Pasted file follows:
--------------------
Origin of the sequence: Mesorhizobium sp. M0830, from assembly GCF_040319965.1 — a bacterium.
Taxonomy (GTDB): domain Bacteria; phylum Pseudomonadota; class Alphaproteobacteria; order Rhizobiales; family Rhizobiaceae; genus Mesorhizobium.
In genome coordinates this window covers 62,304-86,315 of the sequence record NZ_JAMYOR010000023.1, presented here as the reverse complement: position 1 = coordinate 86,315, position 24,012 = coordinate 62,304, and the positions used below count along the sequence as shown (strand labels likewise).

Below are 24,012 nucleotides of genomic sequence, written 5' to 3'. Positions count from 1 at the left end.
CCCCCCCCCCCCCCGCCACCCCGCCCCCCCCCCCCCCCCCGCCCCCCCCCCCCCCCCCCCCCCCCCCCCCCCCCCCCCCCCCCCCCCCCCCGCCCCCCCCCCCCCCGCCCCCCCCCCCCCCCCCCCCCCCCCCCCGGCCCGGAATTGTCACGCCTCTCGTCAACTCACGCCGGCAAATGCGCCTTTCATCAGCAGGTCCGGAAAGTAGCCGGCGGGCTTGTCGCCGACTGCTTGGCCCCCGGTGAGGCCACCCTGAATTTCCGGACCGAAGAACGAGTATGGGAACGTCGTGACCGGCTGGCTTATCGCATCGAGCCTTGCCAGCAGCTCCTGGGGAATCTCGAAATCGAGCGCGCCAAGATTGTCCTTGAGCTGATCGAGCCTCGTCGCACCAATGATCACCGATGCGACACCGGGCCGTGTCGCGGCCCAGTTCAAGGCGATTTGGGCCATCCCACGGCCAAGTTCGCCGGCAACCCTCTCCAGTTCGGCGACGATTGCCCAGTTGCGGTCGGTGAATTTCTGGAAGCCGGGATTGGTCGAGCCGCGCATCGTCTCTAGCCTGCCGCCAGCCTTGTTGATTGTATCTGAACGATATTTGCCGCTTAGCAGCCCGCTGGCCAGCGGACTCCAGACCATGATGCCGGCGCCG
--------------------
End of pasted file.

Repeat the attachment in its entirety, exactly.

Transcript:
Origin of the sequence: Mesorhizobium sp. M0830, from assembly GCF_040319965.1 — a bacterium.
Taxonomy (GTDB): domain Bacteria; phylum Pseudomonadota; class Alphaproteobacteria; order Rhizobiales; family Rhizobiaceae; genus Mesorhizobium.
In genome coordinates this window covers 62,304-86,315 of the sequence record NZ_JAMYOR010000023.1, presented here as the reverse complement: position 1 = coordinate 86,315, position 24,012 = coordinate 62,304, and the positions used below count along the sequence as shown (strand labels likewise).

Below are 24,012 nucleotides of genomic sequence, written 5' to 3'. Positions count from 1 at the left end.
CCCCCCCCCCCCCCGCCACCCCGCCCCCCCCCCCCCCCCCGCCCCCCCCCCCCCCCCCCCCCCCCCCCCCCCCCCCCCCCCCCCCCCCCCCGCCCCCCCCCCCCCCGCCCCCCCCCCCCCCCCCCCCCCCCCCCCGGCCCGGAATTGTCACGCCTCTCGTCAACTCACGCCGGCAAATGCGCCTTTCATCAGCAGGTCCGGAAAGTAGCCGGCGGGCTTGTCGCCGACTGCTTGGCCCCCGGTGAGGCCACCCTGAATTTCCGGACCGAAGAACGAGTATGGGAACGTCGTGACCGGCTGGCTTATCGCATCGAGCCTTGCCAGCAGCTCCTGGGGAATCTCGAAATCGAGCGCGCCAAGATTGTCCTTGAGCTGATCGAGCCTCGTCGCACCAATGATCACCGATGCGACACCGGGCCGTGTCGCGGCCCAGTTCAAGGCGATTTGGGCCATCCCACGGCCAAGTTCGCCGGCAACCCTCTCCAGTTCGGCGACGATTGCCCAGTTGCGGTCGGTGAATTTCTGGAAGCCGGGATTGGTCGAGCCGCGCATCGTCTCTAGCCTGCCGCCAGCCTTGTTGATTGTATCTGAACGATATTTGCCGCTTAGCAGCCCGCTGGCCAGCGGACTCCAGACCATGATGCCGGCGCCG